Chief Project Manager of Reproduction

I have three sets of reproductive doctors: Dr. Kwak-Kim and her Nurse Practitioners, My Reproductive Endocrinologist – or I should just say, his nurses, since I’ve only gotten to actually speak to him once in 9 months, and my perinatologist who is on-call, ready to go when this extremely high-risk uterus of mine lands a baby. That’s right, for those following along, I’m still un-knocked up. Damn you, you smugly right pee sticks.

All three doctors offices are supposedly working together to impregnate the great medical mystery that is me. But as I’ve come to find out “working together” means they occasionally allow me to make mention of the other doctors and their recommendations without balking.

So it means I’ve taken another job. No, don’t be confused, I still have my regular 8-5 job. But this other job, well it’s more demanding with the not-so-guaranteed possibility of someday being rewarding.

I am now Chief Project Manager of Reproduction.

What exactly does Chief Project Manager of Reproduction do? It’s a medical position. But the fact that I have absolutely no medical experience is of no concern to anyone involved. Key responsibilities include communicating and interpreting lab results, medical prognoses and cycle recommendations between doctors, nurses, schedulers, insurance companies, pharmacists, lab technicians and one acupuncturist.

Side responsibilities include arguing with that guy at the specialty pharmacy who was supposed to ship IVIG medicine before the day it was needed, coordinating scheduling with a home health nurse for bi-weekly infusions, and being able to name the exact size of IV catheter, tubing and equipment needed at my home at any given time.

Despite its many duties, this role does have some major perks. One of them being sex. Lots of sex. Assuming, of course, that there’s a blinking smiley face showing on a stick I just peed on.

And, of course, there’s the valuable experience I am gaining. A year ago, I never would’ve been able to spout off recommended cytokine ratios or which type of tube blood needs to be collected in order to test them. Now, I could teach a course. And I practically do every time I go to the lab to get my blood drawn. Plus I’m getting really good at accurately describing the color and consistency of my period blood to a nurse without blushing.

Of course, for the role of Chief Project Manager of Reproduction, there is no pay. But I figure if I put in enough time here, someday there’ll be the possibility of a promotion to Chief Project Manager of Gestation. And from what I hear, after nine months, that one has a pretty sweet payout.

10 thoughts on “Chief Project Manager of Reproduction

  1. Ha! This is sooooo true! I am just about to do what you are — be both a patient of an RE and a reproductive immunologist at the same time. No perinatologist yet for me, though. But yeah, I’ve been wondering how that’s going to work. It’s already a full-time position with just one doctor, nurses and pharmacies!

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  2. You nailed it – every word is so true! We are a patient, our own advocate, more knowledgeable about reproduction then most family doctors, have pharmacies, doctors and nurses on call. It’s a lot of work to manage it all, but no-one else is going to do it so it’s a job we all have to take on. And, once we stopped trying I quickly learned that adoption requires just as much, if not more effort to manage. It’s all so crazy!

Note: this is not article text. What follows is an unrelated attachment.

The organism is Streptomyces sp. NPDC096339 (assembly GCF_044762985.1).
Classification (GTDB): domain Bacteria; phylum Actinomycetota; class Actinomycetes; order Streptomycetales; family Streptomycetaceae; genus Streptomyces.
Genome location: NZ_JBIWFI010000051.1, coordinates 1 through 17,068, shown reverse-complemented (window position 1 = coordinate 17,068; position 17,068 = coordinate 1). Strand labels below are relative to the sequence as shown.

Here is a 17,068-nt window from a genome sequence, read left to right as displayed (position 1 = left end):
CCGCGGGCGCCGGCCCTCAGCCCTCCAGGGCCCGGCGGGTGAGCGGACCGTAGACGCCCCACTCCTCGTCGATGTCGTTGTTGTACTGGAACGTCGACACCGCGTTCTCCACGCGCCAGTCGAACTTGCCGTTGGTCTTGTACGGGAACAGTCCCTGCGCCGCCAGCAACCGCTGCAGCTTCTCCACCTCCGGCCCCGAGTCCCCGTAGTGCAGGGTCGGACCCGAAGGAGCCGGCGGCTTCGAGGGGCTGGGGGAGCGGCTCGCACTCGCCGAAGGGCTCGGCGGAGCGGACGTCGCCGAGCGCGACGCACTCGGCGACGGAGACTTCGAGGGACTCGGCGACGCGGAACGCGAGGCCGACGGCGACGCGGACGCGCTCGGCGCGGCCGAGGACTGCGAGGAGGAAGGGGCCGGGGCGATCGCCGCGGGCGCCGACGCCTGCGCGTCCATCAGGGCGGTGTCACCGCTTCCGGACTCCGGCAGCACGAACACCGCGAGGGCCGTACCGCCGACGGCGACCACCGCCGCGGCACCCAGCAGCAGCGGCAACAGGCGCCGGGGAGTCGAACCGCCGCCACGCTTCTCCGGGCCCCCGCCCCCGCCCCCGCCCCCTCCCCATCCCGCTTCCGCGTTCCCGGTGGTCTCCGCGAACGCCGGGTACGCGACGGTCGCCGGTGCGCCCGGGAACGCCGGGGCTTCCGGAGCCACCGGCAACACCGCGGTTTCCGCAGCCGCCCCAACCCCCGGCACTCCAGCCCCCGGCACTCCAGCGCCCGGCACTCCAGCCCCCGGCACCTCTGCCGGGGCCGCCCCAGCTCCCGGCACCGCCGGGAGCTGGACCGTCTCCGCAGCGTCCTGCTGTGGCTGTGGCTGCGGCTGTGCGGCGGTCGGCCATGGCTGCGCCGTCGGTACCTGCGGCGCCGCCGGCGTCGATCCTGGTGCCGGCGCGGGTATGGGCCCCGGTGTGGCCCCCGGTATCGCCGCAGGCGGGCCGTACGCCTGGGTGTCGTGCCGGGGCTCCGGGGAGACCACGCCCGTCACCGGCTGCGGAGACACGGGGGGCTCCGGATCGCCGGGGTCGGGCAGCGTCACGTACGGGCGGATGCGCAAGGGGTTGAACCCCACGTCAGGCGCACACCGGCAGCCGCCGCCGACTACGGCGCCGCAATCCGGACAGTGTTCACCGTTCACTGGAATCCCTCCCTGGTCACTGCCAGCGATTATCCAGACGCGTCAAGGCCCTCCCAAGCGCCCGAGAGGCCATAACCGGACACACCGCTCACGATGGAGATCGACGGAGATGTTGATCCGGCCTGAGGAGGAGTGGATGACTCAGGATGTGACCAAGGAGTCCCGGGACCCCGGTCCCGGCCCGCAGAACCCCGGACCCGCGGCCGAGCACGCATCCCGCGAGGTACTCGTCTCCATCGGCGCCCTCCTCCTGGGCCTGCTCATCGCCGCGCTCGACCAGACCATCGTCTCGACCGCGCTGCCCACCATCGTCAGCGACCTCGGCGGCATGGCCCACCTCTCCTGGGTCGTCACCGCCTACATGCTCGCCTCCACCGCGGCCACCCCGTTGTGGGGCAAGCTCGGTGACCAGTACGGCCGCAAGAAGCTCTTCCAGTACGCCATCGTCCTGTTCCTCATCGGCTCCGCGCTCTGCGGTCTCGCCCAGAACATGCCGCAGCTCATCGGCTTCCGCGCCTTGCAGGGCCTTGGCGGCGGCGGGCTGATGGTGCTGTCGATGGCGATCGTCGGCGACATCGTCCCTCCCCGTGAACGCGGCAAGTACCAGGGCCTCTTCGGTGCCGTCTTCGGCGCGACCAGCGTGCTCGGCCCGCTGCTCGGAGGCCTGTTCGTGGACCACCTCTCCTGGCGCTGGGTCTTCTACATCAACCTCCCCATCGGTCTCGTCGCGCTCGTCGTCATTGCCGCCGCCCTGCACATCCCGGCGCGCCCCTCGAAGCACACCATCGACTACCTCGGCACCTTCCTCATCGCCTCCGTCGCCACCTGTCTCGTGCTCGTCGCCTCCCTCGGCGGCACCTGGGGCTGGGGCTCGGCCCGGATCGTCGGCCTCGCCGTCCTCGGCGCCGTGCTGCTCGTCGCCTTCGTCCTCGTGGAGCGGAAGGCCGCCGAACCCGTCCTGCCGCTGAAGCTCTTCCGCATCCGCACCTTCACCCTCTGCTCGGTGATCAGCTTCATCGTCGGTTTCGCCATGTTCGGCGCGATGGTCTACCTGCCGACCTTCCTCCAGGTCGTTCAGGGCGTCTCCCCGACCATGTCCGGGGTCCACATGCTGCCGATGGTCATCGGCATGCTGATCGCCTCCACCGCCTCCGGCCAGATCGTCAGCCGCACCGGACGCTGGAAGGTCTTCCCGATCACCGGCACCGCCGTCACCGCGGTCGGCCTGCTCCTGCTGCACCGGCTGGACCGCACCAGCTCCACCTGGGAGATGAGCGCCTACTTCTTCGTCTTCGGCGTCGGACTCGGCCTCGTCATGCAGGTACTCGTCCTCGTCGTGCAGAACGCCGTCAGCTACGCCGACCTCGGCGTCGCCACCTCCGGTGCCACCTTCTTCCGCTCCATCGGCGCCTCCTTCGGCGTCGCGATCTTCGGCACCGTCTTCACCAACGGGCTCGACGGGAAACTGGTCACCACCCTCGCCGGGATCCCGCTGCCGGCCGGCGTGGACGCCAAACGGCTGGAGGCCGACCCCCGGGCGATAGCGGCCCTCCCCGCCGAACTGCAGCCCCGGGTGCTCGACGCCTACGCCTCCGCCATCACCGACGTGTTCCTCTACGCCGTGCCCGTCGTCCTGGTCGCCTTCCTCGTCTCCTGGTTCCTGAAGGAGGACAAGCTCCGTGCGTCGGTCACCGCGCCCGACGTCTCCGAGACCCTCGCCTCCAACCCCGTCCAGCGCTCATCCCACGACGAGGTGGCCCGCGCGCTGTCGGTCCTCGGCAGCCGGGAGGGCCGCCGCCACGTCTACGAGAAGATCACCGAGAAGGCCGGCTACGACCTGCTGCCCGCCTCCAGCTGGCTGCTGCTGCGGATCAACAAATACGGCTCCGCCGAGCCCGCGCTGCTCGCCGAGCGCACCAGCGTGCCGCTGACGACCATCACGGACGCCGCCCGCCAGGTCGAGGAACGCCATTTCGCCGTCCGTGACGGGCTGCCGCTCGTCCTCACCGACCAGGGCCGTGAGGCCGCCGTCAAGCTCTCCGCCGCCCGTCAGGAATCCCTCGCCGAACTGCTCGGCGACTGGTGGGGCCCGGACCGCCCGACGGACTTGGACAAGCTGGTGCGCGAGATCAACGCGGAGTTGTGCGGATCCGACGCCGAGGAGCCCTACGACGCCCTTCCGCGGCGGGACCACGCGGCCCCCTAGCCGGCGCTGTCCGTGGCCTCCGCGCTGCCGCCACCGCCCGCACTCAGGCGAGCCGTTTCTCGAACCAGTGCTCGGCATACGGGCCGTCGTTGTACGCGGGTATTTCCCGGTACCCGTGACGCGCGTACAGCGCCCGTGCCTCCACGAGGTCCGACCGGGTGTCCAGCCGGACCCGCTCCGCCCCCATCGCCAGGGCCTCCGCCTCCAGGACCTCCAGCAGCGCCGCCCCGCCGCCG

Wishing you the best! And good on you for playing an active role in your own health and care!

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  3. Hey, I don’t know your whole story, but someone on twitter retweeted this post and I checked it out- (I’m @JenRam3 on twitter- a protected account- so need to be following for my comments to show up). Curious about your involvement with Dr. Kwak-Kim & use of IVIG. I have an autoimmune condition and have been doing fertility treatments for about a year now (waiting to find out how my 2nd IVF went). Doctors know of my condition but aren’t sure whether it affects the fertility piece and haven’t done anything about it. My mom’s actually on IVIG as she also has autoimmune condition- though obviously not for fertility reasons.
    And you’re right- it is a full-time job managing your own infertility care!

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    1. I’d highly recommend looking into Dr. Kwak-Kim if you have known autoimmune issues. If you haven’t already, look into the book “Is Your Body Baby Friendly” By Dr. Alan Beer. http://www.amazon.com/Your-Body-Baby-Friendly-Unexplained-Infertility/dp/0978507800
      Dr. Kwak-Kim studied under Dr. Beer and is one of the few doctors in the world who knows how to properly test for autoimmune conditions in relation to infertility.

      A couple of other helpful resources: first, here’s an ongoing discussion between patients of hers:
      http://www.inspire.com/groups/finding-a-resolution-for-infertility/discussion/april-edition-dr-kwak-appointments-updates/?reply_sort=desc#replies

      And this is the homepage for where she practices. To become a patient, you’ll need to click on “forms” in the footer and then click on the new patient forms for the Reproductive medicine center. They are lengthy, and her office will need them faxed along with your medical records before you can book an appointment. http://www.rfuhs.com/Reproductive-Medicine-Center.aspx
      It takes some time, but finally having answers and a plan of action makes the wait worth it.

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  4. Hi
    I agree with a lot of what you have written. It’s a lot of work to handle it all, but no anyone else is going to do it so it’s a job we all have to take on. It’s true, despite its many duties, this role does have some major perks.

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